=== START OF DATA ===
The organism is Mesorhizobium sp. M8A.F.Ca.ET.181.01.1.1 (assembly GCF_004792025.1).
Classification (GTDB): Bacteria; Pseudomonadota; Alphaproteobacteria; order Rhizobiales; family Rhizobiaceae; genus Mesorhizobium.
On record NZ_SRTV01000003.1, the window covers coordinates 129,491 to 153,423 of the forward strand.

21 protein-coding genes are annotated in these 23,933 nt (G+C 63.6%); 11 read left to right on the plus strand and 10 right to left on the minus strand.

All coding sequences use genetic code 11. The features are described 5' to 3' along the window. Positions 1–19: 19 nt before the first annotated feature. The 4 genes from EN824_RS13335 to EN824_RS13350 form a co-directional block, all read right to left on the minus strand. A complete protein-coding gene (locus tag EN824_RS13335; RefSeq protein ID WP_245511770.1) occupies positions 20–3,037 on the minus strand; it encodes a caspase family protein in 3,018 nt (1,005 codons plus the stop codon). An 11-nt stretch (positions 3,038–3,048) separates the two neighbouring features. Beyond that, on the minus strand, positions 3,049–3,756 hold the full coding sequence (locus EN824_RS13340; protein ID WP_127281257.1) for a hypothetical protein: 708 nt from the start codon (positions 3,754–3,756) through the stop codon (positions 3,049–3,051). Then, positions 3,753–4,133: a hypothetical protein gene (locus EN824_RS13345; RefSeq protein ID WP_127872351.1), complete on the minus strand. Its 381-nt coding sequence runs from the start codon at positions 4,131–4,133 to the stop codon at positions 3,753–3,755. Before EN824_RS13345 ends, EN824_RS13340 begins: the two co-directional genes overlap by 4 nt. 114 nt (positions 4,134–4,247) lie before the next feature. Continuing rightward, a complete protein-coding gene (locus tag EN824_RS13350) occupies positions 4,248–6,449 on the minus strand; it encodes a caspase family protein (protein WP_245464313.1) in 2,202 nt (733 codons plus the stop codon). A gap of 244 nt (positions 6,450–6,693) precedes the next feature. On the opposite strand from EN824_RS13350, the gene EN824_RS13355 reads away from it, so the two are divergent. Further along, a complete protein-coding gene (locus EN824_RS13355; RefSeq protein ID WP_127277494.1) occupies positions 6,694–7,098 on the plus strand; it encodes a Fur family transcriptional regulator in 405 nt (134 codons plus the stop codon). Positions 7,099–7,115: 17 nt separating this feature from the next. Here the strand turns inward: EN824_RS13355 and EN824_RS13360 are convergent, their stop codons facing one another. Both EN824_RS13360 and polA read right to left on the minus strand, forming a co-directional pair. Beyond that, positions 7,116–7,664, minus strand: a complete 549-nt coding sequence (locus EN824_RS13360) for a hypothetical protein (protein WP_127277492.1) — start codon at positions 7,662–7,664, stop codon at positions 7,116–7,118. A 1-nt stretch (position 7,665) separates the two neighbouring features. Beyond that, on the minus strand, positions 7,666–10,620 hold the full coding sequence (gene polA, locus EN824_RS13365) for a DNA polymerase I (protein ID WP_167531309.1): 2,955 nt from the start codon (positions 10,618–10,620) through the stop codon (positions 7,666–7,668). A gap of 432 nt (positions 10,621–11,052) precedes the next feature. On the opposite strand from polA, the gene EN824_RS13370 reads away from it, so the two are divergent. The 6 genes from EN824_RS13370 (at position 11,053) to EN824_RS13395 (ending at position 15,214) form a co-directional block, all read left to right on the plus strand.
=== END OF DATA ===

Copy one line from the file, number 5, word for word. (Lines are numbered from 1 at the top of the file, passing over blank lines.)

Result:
All coding sequences use genetic code 11. The features are described 5' to 3' along the window. Positions 1–19: 19 nt before the first annotated feature. The 4 genes from EN824_RS13335 to EN824_RS13350 form a co-directional block, all read right to left on the minus strand. A complete protein-coding gene (locus tag EN824_RS13335; RefSeq protein ID WP_245511770.1) occupies positions 20–3,037 on the minus strand; it encodes a caspase family protein in 3,018 nt (1,005 codons plus the stop codon). An 11-nt stretch (positions 3,038–3,048) separates the two neighbouring features. Beyond that, on the minus strand, positions 3,049–3,756 hold the full coding sequence (locus EN824_RS13340; protein ID WP_127281257.1) for a hypothetical protein: 708 nt from the start codon (positions 3,754–3,756) through the stop codon (positions 3,049–3,051). Then, positions 3,753–4,133: a hypothetical protein gene (locus EN824_RS13345; RefSeq protein ID WP_127872351.1), complete on the minus strand. Its 381-nt coding sequence runs from the start codon at positions 4,131–4,133 to the stop codon at positions 3,753–3,755. Before EN824_RS13345 ends, EN824_RS13340 begins: the two co-directional genes overlap by 4 nt. 114 nt (positions 4,134–4,247) lie before the next feature. Continuing rightward, a complete protein-coding gene (locus tag EN824_RS13350) occupies positions 4,248–6,449 on the minus strand; it encodes a caspase family protein (protein WP_245464313.1) in 2,202 nt (733 codons plus the stop codon). A gap of 244 nt (positions 6,450–6,693) precedes the next feature. On the opposite strand from EN824_RS13350, the gene EN824_RS13355 reads away from it, so the two are divergent. Further along, a complete protein-coding gene (locus EN824_RS13355; RefSeq protein ID WP_127277494.1) occupies positions 6,694–7,098 on the plus strand; it encodes a Fur family transcriptional regulator in 405 nt (134 codons plus the stop codon). Positions 7,099–7,115: 17 nt separating this feature from the next. Here the strand turns inward: EN824_RS13355 and EN824_RS13360 are convergent, their stop codons facing one another. Both EN824_RS13360 and polA read right to left on the minus strand, forming a co-directional pair. Beyond that, positions 7,116–7,664, minus strand: a complete 549-nt coding sequence (locus EN824_RS13360) for a hypothetical protein (protein WP_127277492.1) — start codon at positions 7,662–7,664, stop codon at positions 7,116–7,118. A 1-nt stretch (position 7,665) separates the two neighbouring features. Beyond that, on the minus strand, positions 7,666–10,620 hold the full coding sequence (gene polA, locus EN824_RS13365) for a DNA polymerase I (protein ID WP_167531309.1): 2,955 nt from the start codon (positions 10,618–10,620) through the stop codon (positions 7,666–7,668). A gap of 432 nt (positions 10,621–11,052) precedes the next feature. On the opposite strand from polA, the gene EN824_RS13370 reads away from it, so the two are divergent. The 6 genes from EN824_RS13370 (at position 11,053) to EN824_RS13395 (ending at position 15,214) form a co-directional block, all read left to right on the plus strand.